Exception is taken to the indiscriminate removal of all officers within the reach of the President, who were not attached to his person or party. As illustrative of the extent to which this political proscription was carried, it is stated that, within a month after the inauguration of General Jackson, more persons were removed from office than during the whole 40 years that had previously elapsed since the adoption of the Constitution. Fault is also found with the Administration in its conduct of our foreign affairs. Again the Address says:

On the great subjects of internal policy, the course of the President has been so inconsistent and vacillating, that it is impossible for any party to place confidence in his character, or to consider him as a true and effective friend. By avowing his approbation of a judicious tariff, at the same time recommending to Congress precisely the same policy which had been adopted as the best plan of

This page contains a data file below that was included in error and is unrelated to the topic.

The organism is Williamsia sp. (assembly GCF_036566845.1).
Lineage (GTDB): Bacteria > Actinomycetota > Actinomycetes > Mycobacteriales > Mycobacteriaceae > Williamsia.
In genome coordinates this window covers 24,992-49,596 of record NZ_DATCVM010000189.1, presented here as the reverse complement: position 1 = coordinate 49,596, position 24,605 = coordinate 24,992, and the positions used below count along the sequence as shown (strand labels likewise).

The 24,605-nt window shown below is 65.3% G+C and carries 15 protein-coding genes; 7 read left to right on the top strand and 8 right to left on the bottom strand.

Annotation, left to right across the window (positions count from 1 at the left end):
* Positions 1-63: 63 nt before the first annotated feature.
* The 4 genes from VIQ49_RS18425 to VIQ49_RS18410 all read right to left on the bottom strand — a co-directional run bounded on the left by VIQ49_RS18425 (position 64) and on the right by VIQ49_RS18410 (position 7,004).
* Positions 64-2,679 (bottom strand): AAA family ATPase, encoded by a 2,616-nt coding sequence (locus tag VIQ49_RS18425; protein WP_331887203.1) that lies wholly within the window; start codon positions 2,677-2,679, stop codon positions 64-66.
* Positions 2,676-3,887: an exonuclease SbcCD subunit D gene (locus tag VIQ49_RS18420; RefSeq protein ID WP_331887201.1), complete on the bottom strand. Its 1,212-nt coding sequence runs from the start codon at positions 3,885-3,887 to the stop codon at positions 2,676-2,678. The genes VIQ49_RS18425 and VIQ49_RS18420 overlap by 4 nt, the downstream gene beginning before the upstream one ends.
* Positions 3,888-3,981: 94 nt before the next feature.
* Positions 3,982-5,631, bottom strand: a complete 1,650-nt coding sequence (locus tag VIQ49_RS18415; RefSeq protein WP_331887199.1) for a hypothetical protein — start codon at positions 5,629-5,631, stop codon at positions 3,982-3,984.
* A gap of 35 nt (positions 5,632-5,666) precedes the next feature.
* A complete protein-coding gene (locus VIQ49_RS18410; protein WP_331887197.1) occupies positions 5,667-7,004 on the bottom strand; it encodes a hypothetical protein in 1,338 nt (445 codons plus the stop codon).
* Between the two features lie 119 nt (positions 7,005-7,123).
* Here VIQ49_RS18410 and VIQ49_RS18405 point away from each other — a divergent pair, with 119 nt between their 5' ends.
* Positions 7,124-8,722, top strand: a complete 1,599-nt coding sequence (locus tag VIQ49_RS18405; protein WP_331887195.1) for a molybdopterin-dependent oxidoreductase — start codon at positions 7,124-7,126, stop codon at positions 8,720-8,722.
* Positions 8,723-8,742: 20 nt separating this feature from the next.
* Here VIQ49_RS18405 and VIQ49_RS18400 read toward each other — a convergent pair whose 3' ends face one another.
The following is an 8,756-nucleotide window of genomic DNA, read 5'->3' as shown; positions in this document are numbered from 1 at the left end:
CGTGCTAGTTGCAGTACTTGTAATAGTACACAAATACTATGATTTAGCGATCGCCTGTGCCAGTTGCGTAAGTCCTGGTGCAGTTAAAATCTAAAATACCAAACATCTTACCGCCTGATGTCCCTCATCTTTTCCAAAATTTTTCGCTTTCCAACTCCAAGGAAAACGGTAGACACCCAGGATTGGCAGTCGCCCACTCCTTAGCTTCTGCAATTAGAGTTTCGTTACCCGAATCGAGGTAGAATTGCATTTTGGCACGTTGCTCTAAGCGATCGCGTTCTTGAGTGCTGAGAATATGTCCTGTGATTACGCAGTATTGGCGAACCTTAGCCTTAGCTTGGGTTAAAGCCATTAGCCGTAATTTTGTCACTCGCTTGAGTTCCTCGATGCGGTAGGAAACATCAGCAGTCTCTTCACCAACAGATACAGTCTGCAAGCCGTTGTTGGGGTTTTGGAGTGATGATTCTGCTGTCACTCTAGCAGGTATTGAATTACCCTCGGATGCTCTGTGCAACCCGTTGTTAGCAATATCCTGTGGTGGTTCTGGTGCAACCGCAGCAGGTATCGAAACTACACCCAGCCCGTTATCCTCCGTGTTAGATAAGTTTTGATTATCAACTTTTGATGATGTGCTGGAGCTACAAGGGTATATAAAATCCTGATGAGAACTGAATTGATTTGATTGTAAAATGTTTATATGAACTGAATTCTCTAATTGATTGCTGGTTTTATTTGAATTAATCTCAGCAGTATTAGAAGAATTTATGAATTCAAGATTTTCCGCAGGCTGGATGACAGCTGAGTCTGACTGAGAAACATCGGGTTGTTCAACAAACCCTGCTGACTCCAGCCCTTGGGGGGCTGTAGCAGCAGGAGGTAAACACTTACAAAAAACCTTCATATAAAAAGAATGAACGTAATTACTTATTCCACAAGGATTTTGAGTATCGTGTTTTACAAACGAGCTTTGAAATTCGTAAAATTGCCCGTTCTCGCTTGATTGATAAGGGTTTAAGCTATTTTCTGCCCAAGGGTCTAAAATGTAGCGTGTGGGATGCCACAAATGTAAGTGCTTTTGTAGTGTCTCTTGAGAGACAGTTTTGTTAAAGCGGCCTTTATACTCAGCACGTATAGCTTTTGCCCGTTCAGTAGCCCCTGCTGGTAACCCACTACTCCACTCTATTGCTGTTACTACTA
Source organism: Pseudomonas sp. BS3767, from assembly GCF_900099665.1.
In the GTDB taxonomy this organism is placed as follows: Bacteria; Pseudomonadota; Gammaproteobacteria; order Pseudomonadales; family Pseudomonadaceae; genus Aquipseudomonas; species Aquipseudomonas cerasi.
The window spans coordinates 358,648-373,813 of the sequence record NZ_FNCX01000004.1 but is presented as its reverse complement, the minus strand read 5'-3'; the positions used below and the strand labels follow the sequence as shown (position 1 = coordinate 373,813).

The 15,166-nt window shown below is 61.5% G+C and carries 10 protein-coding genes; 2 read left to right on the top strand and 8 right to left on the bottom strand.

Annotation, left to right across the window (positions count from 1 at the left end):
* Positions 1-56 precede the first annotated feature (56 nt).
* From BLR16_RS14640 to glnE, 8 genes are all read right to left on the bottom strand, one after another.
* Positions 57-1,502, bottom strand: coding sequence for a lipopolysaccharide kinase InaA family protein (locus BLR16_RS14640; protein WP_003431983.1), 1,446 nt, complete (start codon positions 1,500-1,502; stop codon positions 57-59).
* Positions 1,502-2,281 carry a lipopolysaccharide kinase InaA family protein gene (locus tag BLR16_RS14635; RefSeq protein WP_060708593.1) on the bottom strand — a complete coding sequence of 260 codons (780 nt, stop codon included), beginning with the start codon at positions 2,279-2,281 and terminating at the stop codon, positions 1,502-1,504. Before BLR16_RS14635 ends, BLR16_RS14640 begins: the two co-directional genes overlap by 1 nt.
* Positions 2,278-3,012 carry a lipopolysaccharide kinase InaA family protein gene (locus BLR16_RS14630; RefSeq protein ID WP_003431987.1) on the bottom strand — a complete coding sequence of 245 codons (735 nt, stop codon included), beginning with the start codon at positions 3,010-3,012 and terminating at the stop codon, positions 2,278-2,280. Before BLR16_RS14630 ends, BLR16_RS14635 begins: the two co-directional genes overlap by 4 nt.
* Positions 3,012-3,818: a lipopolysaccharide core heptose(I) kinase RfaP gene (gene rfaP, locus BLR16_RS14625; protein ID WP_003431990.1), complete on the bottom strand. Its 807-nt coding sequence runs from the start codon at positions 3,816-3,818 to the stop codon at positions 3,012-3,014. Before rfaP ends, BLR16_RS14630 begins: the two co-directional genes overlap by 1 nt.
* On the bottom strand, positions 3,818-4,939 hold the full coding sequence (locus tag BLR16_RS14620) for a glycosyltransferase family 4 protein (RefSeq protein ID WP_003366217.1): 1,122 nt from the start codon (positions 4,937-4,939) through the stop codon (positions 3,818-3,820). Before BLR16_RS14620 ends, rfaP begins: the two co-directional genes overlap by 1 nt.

Maine. 10; New-Hampshire, 7; New-York, 42; New-attack by the opponents of that measure; by admitting
Jersey, 8; Pennsylvania, 80; Maryland, 8'; Virginia,
23; North Carolina, 15; Georgia, 11; Tennessee, 15;
Ohio, 21; Louisiana, 5; Mississippi, 4; Indiana, 9;
Illinois, 5; Alabama, 7; Missouri, 4-Total, 219.
For Mr. Clay Massachusetts, 14; Rhode Island, 4;
Connecticut, 8; Delaware, 8; Maryland, 5; Kentucky,
15-Total, 49.

For John Floyd, of Virginia: South Carolina, 11.
For William Wirt, of Maryland: Vermont, 7.

Mr. Van Buren received only 189 votes for Vice-President, Pennsylvania, which cast her vote for Jackson, having voted for William

Wilkins of that State for Vice-President.

John Sergeant, for Vice-President, received the same vote as Mr. Clay for President. South Carolina voted for Henry Lee of Massachusetts,

for Vice-President.


The National Republicans met in convention at Baltimore, Dec. 12, 1831. Seventeen States and the District of Columbia were represented by 157 delegates, who cast a unanimous vote for Henry Clay, of Kentucky, for President, and John Sergeant, of Pennsylvania, for Vice-President. James Barbour, of Virginia, presided, and the States represented were: Maine, NewHampshire, Massachusetts, Rhode Island, Connecticut, Vermont, New York, New Jersey, Pennsylvania, Delaware, Maryland, Virginia, North Carolina, Kentucky, Tennessee, Ohio, Louisiana and Indiana. The Convention adopted no formal platform of principles, but issued an Address, mainly devoted to a criticism on the Administration of Gen. Jackson, asserting, among other things, that